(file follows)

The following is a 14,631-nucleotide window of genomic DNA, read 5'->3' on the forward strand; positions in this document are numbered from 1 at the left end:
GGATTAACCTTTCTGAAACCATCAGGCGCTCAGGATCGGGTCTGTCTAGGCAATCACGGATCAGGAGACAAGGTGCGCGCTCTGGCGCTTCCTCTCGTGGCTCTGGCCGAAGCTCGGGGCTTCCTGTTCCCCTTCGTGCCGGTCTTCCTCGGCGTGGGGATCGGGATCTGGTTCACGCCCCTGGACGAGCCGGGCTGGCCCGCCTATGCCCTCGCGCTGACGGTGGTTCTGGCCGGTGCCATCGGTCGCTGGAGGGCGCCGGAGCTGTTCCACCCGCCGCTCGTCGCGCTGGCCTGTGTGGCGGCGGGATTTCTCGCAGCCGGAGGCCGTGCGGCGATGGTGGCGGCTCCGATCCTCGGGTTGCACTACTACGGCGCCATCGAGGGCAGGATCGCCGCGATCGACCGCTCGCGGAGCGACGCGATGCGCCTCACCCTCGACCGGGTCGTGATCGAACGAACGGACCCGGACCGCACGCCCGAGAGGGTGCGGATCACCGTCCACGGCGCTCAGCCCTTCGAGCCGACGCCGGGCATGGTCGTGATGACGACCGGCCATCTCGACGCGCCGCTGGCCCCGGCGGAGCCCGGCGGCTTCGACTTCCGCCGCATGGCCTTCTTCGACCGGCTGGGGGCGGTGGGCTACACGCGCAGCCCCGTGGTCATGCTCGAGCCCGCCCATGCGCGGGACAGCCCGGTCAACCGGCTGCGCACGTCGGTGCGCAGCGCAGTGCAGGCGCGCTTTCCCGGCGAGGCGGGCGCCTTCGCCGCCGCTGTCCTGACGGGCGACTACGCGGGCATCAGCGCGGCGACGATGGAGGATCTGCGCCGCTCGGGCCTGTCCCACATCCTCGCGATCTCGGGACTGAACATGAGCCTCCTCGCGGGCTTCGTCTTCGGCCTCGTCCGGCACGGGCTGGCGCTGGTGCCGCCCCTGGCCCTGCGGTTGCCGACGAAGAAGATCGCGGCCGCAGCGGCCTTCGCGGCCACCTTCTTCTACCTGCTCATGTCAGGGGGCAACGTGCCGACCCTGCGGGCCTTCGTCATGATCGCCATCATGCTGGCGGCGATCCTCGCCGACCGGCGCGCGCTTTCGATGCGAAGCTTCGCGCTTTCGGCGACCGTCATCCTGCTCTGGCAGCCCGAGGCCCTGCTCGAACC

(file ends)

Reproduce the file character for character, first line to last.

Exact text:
The following is a 14,631-nucleotide window of genomic DNA, read 5'->3' on the forward strand; positions in this document are numbered from 1 at the left end:
GGATTAACCTTTCTGAAACCATCAGGCGCTCAGGATCGGGTCTGTCTAGGCAATCACGGATCAGGAGACAAGGTGCGCGCTCTGGCGCTTCCTCTCGTGGCTCTGGCCGAAGCTCGGGGCTTCCTGTTCCCCTTCGTGCCGGTCTTCCTCGGCGTGGGGATCGGGATCTGGTTCACGCCCCTGGACGAGCCGGGCTGGCCCGCCTATGCCCTCGCGCTGACGGTGGTTCTGGCCGGTGCCATCGGTCGCTGGAGGGCGCCGGAGCTGTTCCACCCGCCGCTCGTCGCGCTGGCCTGTGTGGCGGCGGGATTTCTCGCAGCCGGAGGCCGTGCGGCGATGGTGGCGGCTCCGATCCTCGGGTTGCACTACTACGGCGCCATCGAGGGCAGGATCGCCGCGATCGACCGCTCGCGGAGCGACGCGATGCGCCTCACCCTCGACCGGGTCGTGATCGAACGAACGGACCCGGACCGCACGCCCGAGAGGGTGCGGATCACCGTCCACGGCGCTCAGCCCTTCGAGCCGACGCCGGGCATGGTCGTGATGACGACCGGCCATCTCGACGCGCCGCTGGCCCCGGCGGAGCCCGGCGGCTTCGACTTCCGCCGCATGGCCTTCTTCGACCGGCTGGGGGCGGTGGGCTACACGCGCAGCCCCGTGGTCATGCTCGAGCCCGCCCATGCGCGGGACAGCCCGGTCAACCGGCTGCGCACGTCGGTGCGCAGCGCAGTGCAGGCGCGCTTTCCCGGCGAGGCGGGCGCCTTCGCCGCCGCTGTCCTGACGGGCGACTACGCGGGCATCAGCGCGGCGACGATGGAGGATCTGCGCCGCTCGGGCCTGTCCCACATCCTCGCGATCTCGGGACTGAACATGAGCCTCCTCGCGGGCTTCGTCTTCGGCCTCGTCCGGCACGGGCTGGCGCTGGTGCCGCCCCTGGCCCTGCGGTTGCCGACGAAGAAGATCGCGGCCGCAGCGGCCTTCGCGGCCACCTTCTTCTACCTGCTCATGTCAGGGGGCAACGTGCCGACCCTGCGGGCCTTCGTCATGATCGCCATCATGCTGGCGGCGATCCTCGCCGACCGGCGCGCGCTTTCGATGCGAAGCTTCGCGCTTTCGGCGACCGTCATCCTGCTCTGGCAGCCCGAGGCCCTGCTCGAACC